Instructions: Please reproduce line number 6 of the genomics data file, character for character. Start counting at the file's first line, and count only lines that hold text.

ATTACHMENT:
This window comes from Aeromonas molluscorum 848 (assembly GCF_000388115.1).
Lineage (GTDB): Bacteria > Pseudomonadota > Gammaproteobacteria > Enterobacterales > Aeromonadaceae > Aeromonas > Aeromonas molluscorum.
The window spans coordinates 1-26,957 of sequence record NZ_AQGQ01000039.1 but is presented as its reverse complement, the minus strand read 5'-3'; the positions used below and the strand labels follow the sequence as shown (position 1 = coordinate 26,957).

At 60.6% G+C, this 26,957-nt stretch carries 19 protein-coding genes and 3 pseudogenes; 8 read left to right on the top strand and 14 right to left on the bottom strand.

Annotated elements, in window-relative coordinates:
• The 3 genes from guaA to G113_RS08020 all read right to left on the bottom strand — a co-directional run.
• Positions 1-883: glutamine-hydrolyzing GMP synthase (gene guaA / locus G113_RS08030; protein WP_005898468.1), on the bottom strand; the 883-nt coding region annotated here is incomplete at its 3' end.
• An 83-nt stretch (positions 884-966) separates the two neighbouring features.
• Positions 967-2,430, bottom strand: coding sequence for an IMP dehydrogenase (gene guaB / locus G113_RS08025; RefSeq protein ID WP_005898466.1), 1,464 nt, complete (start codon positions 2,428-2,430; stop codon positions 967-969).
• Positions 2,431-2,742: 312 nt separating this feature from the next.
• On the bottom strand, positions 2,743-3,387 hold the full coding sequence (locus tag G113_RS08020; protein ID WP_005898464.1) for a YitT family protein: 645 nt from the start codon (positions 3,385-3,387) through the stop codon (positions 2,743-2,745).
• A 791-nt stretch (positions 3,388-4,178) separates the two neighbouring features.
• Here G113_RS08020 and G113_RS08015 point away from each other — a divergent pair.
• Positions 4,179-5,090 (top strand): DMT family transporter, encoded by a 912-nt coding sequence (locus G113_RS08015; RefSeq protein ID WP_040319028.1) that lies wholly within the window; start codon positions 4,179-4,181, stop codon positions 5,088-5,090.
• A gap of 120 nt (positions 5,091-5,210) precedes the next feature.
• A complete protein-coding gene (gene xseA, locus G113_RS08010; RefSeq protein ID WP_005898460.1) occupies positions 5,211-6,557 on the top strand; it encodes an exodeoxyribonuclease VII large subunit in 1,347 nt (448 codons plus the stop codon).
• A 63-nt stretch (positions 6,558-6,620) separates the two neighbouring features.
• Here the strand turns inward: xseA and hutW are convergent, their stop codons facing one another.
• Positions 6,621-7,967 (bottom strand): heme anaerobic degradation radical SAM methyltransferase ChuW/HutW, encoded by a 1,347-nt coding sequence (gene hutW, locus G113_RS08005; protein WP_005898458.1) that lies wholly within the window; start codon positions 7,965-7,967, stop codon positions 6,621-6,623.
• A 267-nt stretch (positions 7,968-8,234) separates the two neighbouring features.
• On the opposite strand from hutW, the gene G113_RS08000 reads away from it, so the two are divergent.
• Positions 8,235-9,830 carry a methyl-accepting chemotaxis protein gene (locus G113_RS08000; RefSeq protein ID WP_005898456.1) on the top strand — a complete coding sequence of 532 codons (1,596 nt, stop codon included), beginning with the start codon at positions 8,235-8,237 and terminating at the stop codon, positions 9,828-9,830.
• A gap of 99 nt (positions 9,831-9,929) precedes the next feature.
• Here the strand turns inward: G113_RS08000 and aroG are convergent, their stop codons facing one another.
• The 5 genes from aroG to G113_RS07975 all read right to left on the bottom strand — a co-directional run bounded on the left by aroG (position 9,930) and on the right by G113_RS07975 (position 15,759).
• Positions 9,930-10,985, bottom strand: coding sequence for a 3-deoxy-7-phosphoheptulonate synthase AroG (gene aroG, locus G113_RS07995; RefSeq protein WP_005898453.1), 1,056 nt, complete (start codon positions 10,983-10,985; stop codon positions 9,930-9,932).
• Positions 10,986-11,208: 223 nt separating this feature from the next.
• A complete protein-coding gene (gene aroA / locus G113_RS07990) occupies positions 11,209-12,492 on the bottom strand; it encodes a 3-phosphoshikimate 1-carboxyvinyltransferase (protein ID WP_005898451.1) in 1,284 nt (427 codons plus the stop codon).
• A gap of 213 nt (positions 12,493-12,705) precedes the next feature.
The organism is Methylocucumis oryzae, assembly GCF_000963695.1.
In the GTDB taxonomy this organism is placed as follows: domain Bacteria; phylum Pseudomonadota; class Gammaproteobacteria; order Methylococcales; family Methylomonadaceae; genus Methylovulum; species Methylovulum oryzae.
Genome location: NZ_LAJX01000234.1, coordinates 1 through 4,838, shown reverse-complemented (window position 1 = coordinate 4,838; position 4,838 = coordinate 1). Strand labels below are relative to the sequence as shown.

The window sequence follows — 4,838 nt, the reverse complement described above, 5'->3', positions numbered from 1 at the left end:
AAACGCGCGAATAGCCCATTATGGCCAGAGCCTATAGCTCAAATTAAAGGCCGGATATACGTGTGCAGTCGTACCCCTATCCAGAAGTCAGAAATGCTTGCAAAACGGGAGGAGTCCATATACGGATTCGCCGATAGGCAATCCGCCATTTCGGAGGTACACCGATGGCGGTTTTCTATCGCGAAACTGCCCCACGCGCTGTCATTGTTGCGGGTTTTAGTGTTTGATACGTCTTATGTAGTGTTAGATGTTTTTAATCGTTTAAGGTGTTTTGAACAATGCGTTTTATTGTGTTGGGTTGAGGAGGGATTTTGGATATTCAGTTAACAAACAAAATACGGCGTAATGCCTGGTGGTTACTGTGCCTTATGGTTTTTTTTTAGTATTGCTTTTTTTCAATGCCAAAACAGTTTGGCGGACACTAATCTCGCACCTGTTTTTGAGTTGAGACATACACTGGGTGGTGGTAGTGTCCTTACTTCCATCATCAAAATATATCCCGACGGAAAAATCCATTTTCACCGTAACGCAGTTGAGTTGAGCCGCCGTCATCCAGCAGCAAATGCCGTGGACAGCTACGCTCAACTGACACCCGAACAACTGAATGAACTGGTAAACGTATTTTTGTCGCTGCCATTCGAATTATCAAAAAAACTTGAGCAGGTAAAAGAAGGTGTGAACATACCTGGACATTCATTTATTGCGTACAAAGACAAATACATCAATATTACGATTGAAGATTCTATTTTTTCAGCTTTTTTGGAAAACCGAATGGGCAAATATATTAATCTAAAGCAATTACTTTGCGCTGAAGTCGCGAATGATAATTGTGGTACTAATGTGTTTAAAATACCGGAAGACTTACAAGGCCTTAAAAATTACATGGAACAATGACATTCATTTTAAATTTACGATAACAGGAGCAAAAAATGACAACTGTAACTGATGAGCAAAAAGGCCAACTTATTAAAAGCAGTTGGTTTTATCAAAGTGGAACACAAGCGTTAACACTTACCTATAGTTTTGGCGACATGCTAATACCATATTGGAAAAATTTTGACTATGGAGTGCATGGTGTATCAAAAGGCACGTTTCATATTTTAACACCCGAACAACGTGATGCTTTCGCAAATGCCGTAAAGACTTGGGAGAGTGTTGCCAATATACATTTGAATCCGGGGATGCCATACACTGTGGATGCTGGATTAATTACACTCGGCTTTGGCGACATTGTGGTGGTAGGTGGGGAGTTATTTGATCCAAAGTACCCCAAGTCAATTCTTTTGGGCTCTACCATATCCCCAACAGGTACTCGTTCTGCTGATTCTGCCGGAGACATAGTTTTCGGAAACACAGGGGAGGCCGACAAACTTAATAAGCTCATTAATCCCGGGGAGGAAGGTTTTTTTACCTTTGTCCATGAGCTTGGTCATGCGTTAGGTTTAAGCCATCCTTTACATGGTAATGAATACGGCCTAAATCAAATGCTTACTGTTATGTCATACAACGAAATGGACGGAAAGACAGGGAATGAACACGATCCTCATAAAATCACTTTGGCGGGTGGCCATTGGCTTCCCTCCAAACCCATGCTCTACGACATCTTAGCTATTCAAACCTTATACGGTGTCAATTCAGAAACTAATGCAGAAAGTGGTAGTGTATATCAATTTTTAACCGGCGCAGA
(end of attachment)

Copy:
• The 3 genes from guaA to G113_RS08020 all read right to left on the bottom strand — a co-directional run.